“I think running backs, absolutely. It’s a deep position,” Peters said. “Quarterbacks at the top is deeper than it was last year. Secondary, corners, it’s not deeper than it was last year, but it’s a strong class of corners. Those are the main ones. The offensive line class is a little better than last year, too.”

The 49ers got major contributions from their rookie class last season. Tight end George Kittle, receiver Trent Taylor, quarterback C.J. Beathard, running back Matt Breida, defensive lineman Solomom Thomas, cornerback Ahkello Witherspoon, linebacker Reuben Foster and safety Adrian Colbert each played more than 300 snaps.

The 49ers feel good about Witherspoon, a third-round draft pick, as a starter with Sherman on the other side. Peters said a lot of the team’s rookies played larger roles than expected in 2017, but Witherspoon might have been at the top of the list.

“I don’t think he was active for the first four games,” Peters said of Witherspoon. “And he ended up playing at a high level at the end. Really driven, conscientious player who wants to be great. 

"We were lucky we got a chance to play a lot of rookies because that’ll help us moving forward.”

Shanahan sees versatile McKinnon as piece that was missing from 49ers' offense


Shanahan sees versatile McKinnon as piece that was missing from 49ers' offense

The player Kyle Shanahan studied on video was a lot better than the player he saw on the stat sheet.

The 49ers coach said he places a lot more emphasis on how he projects a player in his offense than what the player did with his former team.

And that is why the 49ers placed a large priority on signing former Minnesota Vikings running back Jerick McKinnonon the first day of the free-agent signing period. McKinnon comes to the 49ers on a four-year, $30 million contract with $11.7 million guaranteed.

McKinnon's stats might not suggest he is anywhere near a top running back in the NFL, but Shanahan sees it differently. And that is why the 49ers opted to pursue McKinnon instead of Carlos Hyde.

“I don’t know the numbers until I like the guy,” Shanahan said. “I always watch the guy first, and turn on the tape and get lost in it for a while. There were so many things I liked about him, visualizing how we would use him and stuff he would do. And even though there wasn’t a ton of it, you still got to see him do some stuff that we do a lot. Where he did it, he excelled a ton and was very good at it.

“Eventually, I look at the numbers and it did surprise me. Then you go back and you try to see why. I’m not going to get into all the whys, but I know all the stuff we liked about him, we cut up those numbers. I think they would’ve been good numbers.”

In four NFL seasons as a part-time player, McKinnon (5-9, 205), averaged 4.0 yards per rushing attempt. The past two years, he gained 539 and 570 yards with rushing averages of just 3.4 and 3.8 yards.

Hyde (6-foot, 230) is a bigger back with more production in his career. He rushed for 988 and 938 yards in 2016 and ’17 with averages of 4.6 and 3.9 yards.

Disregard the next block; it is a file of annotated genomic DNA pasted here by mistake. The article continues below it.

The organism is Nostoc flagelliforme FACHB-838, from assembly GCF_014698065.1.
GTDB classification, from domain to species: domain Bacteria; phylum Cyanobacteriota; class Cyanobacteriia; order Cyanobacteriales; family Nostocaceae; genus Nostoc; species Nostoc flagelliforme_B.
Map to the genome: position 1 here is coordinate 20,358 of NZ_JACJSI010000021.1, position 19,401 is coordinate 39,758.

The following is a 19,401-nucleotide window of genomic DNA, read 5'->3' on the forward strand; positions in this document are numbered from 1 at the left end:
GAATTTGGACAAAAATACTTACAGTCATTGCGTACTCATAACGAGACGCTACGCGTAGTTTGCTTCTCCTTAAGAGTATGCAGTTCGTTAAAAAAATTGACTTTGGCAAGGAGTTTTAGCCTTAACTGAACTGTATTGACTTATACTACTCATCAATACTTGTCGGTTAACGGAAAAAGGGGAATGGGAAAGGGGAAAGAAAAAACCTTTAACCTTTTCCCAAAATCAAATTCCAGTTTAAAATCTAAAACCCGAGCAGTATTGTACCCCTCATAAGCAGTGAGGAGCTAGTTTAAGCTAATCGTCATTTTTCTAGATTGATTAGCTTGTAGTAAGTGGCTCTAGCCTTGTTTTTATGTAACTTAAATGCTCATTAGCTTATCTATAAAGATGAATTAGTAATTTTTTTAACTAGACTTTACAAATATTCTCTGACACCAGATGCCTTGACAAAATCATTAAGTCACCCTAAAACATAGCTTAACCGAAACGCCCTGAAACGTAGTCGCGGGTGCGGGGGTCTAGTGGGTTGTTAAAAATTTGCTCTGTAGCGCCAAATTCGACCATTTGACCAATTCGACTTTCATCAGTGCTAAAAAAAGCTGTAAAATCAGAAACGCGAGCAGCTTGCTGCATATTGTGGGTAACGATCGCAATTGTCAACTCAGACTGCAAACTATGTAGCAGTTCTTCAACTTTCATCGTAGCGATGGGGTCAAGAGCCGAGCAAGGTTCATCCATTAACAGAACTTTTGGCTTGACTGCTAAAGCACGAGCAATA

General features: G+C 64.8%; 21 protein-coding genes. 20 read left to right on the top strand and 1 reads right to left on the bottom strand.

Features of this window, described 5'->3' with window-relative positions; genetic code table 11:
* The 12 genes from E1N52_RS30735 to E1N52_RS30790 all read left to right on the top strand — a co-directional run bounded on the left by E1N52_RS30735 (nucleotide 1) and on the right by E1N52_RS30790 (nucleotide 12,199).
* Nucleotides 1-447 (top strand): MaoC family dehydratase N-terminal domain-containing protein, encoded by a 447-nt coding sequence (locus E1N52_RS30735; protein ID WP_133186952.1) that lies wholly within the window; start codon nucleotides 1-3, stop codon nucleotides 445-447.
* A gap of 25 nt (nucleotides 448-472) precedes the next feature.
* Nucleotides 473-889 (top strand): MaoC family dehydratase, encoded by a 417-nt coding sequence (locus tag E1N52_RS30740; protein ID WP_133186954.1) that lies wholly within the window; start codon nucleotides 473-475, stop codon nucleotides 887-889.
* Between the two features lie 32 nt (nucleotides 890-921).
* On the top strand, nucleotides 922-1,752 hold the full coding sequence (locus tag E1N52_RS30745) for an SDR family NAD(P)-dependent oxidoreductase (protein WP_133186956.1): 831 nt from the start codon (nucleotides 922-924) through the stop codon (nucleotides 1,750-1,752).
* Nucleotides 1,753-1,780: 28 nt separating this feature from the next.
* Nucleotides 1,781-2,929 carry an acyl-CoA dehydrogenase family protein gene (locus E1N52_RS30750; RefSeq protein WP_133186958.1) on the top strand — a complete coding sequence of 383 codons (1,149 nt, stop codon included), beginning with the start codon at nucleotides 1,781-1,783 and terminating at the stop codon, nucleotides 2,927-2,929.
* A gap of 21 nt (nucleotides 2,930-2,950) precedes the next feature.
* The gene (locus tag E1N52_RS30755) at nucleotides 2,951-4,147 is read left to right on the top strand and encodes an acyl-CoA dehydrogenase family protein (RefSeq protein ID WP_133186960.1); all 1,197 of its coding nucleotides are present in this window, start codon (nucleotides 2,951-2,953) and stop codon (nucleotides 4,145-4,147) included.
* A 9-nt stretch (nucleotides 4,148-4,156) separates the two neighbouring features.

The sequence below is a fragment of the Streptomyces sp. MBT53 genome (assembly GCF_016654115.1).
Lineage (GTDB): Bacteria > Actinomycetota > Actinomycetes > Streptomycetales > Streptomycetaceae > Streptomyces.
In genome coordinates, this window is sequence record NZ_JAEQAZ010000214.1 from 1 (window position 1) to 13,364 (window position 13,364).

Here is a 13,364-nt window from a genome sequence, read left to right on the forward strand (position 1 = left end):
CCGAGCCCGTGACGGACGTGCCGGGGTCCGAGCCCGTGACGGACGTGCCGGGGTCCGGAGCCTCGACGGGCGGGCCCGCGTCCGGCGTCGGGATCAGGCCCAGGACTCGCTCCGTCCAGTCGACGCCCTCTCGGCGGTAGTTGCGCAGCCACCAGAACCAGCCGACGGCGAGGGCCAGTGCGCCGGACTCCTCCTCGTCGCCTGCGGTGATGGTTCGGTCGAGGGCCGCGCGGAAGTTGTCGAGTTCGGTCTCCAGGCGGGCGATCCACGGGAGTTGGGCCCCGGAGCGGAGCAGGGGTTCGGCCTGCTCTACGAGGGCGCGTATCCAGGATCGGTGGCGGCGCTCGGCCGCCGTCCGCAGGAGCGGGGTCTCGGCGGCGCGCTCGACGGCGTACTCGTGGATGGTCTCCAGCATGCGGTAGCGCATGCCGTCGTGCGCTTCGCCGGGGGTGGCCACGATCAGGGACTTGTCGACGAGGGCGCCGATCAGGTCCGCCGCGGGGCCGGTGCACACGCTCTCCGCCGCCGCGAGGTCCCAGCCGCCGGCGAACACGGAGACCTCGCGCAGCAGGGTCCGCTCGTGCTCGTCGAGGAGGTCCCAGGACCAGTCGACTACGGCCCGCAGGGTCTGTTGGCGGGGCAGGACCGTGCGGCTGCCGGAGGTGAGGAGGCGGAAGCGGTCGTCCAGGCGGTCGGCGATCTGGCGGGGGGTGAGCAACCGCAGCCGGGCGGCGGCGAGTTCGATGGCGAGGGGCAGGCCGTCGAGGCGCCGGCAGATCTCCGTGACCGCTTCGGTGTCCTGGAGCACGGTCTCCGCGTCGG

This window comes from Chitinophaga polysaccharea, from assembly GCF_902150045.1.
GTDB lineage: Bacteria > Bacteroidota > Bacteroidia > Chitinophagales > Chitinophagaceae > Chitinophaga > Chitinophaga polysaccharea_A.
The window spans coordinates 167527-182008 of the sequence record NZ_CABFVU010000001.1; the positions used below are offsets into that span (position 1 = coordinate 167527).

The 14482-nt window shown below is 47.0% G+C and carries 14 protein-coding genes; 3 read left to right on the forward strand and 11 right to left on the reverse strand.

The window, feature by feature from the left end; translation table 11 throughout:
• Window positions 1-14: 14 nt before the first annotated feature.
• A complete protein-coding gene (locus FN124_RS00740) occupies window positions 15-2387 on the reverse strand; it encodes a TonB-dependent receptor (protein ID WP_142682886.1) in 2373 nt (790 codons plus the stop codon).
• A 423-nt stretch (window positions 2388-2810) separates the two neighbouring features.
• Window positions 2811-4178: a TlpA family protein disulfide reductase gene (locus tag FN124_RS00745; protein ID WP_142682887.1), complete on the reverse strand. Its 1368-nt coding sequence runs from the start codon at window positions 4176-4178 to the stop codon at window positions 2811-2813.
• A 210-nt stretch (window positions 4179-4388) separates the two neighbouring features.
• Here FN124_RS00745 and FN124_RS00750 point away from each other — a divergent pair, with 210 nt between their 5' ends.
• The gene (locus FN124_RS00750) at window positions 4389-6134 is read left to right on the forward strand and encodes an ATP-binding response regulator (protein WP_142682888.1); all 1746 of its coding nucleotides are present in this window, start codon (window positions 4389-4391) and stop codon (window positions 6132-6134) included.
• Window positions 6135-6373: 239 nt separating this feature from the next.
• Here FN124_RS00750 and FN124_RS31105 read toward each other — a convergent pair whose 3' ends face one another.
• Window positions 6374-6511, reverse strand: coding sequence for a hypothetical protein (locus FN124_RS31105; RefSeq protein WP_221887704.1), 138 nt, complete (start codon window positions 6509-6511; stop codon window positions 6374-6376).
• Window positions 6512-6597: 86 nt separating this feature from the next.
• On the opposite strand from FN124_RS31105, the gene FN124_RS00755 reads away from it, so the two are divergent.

Shanahan said he looked at every player who was available, and McKinnon was the player he evaluated to be the best of all the free agents. Shanahan has long valued running backs who are versatile in the run and pass games with an ability to make defenders miss.

“A good run is when you get more yards than what it was blocked for,” Shanahan said. “Sometimes, runs are blocked for negative 1 (yard) and the best run in the game was a 1-yard carry.

“Sometimes the one that most people could do is a 60-yarder because it was a busted coverage or a busted front and nobody was there. Numbers do tell stuff, but it’s never an absolute."

The 49ers signed McKinnon to be the starting running back with Matt Breida likely mixing into the action. The 49ers could also be in the market to add to the competition and depth through the draft.

Shanahan is likely to deploy multiple players, just as he did successfully with Atlanta Falcons running backs Devonta Freeman and Tevin Coleman. McKinnon is expected to take Freeman’s role. In each of Shanahan’s two seasons as Falcons offensive coordinator, Freeman accounted for more than 1,500 yards from scrimmage. He rushed for 1,056 and 1,079 yards while catching 578 and 462 yards in passes.

“I’m just excited to be in the offense that I feel is a perfect fit for me,” McKinnon said on Thursday at Levi’s Stadium in Santa Clara.

“Things that coach Shanahan has done with the backs like he did in Atlanta with Devonta Freeman and Tevin Coleman, I see myself doing those kinds of things. For me, I feel like the scheme is right. The fit was just perfect for me. I feel like I can’t be in a better situation as a player.”

Shanahan said he liked McKinnon as a draft prospect in 2014 out of Georgia Southern but it was more difficult to evaluate him because he mostly played quarterback in college.

But in studying McKinnon while with the Vikings, he saw a runner who has speed and elusiveness while also exhibiting the strength to break arm tackles. He set the record at the NFL Scouting Combine for running backs with 32 reps of 225 pounds in the bench press in 2014. But McKinnon's best asset might be his ability to be a factor in the passing game in blitz pickup, while also being a dependable receiver out of the backfield or in the slot.

“When it comes to separating and beating linebackers and safeties in man-to-man coverage, I definitely think he’s an issue for teams,” Shanahan said. “I think this league, when it comes to third downs and things like that, you move the chains based off of matchups, which allows you to get points in the long run. I think Jerick is very versatile and we can do a lot of things with him.

“He’s good enough to make it as a runner alone in this league. He’s good enough to make it in the pass game as just a third down threat alone, but when you can do both of those, it gives you a lot of freedom as a coach.”